- 1 English
- 2 Danish
- 3 French
- 4 Italian
- 5 Old French
sire (plural sires)
- A lord, master, or other person in authority, most commonly used vocatively: formerly in speaking to elders and superiors, later only when addressing a sovereign.
- A male animal; a stud, especially a horse or dog, that has fathered another.
- (obsolete) A father; the head of a family; the husband.
- (obsolete) A creator; a maker; an author; an originator.
- (transitive, of a male) to procreate; to father, beget, impregnate.
- (archaic) adorn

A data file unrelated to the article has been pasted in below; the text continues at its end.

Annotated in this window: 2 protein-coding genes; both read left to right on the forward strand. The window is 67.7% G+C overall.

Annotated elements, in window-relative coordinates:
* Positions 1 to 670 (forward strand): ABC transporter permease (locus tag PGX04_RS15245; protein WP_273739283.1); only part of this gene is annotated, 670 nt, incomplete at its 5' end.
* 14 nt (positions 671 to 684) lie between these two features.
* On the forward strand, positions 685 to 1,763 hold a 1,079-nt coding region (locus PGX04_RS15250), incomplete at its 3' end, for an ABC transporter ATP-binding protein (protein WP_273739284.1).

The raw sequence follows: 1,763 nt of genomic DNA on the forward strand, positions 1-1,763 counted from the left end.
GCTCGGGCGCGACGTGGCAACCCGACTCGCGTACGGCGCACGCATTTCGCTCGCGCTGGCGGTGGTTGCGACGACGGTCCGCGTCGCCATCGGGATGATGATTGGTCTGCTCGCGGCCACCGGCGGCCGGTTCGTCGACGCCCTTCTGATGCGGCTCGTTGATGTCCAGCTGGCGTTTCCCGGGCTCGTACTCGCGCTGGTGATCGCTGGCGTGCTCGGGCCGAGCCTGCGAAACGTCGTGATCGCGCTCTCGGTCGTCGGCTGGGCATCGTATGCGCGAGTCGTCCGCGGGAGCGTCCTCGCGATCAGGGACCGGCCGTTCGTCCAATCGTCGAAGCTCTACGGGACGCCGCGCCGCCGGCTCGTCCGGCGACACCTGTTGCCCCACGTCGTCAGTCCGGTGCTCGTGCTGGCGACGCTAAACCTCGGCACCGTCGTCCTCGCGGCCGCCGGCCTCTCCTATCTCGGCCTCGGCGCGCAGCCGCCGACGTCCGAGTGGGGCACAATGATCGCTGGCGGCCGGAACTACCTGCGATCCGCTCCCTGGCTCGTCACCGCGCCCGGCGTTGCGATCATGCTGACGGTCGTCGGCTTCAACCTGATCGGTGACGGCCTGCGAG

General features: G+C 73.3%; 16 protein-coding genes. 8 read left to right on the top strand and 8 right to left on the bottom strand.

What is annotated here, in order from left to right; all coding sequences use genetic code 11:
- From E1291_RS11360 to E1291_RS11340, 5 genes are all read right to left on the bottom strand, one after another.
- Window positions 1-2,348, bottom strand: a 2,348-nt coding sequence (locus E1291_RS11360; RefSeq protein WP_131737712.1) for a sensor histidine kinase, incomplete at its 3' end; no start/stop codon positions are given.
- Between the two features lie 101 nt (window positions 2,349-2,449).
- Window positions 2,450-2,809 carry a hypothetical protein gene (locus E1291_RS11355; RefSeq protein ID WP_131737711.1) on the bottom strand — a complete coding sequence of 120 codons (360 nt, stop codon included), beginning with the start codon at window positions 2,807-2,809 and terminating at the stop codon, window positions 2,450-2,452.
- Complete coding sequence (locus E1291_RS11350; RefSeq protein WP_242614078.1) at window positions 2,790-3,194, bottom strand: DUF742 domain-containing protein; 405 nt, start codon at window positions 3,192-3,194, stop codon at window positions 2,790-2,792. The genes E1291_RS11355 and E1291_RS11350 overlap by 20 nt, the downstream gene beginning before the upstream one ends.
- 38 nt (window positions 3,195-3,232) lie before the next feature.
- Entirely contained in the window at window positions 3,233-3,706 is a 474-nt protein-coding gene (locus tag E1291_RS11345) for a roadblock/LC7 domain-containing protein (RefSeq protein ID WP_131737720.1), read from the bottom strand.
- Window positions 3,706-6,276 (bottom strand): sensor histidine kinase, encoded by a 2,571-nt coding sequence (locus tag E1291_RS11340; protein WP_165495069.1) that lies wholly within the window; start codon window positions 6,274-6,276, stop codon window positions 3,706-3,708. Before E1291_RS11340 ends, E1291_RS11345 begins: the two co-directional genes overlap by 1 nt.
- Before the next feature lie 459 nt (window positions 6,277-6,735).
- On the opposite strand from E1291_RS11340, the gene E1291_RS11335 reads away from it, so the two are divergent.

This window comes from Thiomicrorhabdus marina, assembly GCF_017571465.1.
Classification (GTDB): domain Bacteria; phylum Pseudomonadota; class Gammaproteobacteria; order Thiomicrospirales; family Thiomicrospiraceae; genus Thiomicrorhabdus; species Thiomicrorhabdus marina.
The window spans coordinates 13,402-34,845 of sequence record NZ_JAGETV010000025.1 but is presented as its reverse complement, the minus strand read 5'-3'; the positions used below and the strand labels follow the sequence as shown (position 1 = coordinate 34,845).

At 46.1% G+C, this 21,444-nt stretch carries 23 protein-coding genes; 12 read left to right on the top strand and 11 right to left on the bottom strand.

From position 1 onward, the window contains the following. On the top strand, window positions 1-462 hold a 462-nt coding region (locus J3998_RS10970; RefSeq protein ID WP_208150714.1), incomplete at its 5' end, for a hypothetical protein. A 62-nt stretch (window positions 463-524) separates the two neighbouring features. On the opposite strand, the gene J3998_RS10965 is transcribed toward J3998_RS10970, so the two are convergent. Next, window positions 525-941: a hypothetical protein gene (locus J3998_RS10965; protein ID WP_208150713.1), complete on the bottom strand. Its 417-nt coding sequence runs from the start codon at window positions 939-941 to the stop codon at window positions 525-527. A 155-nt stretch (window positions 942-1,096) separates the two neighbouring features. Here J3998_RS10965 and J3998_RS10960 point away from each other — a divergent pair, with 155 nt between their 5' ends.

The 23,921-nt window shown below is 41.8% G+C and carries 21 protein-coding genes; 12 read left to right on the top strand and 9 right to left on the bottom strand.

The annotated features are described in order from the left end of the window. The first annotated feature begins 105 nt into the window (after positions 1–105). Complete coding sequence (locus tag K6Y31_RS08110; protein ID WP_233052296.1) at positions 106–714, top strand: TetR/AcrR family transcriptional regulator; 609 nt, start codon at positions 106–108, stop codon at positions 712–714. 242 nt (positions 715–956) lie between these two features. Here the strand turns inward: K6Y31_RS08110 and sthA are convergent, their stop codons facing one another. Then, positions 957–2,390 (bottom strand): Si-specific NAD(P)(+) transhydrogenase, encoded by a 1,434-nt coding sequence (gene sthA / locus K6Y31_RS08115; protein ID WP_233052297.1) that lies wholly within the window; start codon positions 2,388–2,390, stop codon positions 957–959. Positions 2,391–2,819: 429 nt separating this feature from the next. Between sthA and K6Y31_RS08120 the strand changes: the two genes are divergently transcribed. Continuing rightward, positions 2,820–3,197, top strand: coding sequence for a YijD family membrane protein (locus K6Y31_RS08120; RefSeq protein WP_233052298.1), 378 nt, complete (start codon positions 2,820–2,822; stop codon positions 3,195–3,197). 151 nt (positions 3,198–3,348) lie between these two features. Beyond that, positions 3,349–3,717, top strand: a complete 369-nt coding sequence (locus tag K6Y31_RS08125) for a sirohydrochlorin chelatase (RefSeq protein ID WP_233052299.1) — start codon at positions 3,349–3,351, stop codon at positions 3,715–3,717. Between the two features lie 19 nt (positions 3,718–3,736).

- (archaic, by extension, especially in the passive participle) endow with a favorable quality
From Old French sire (nominative form), from Vulgar Latin *seior (used as a term of address), a contracted form of Latin senior (compare French seigneur, derived from the accusative form), perhaps influenced by maior. Doublet of senior.
sire m (plural sires)
- “sire” in le Trésor de la langue française informatisé (The Digitized Treasury of the French Language).
sire m (invariable)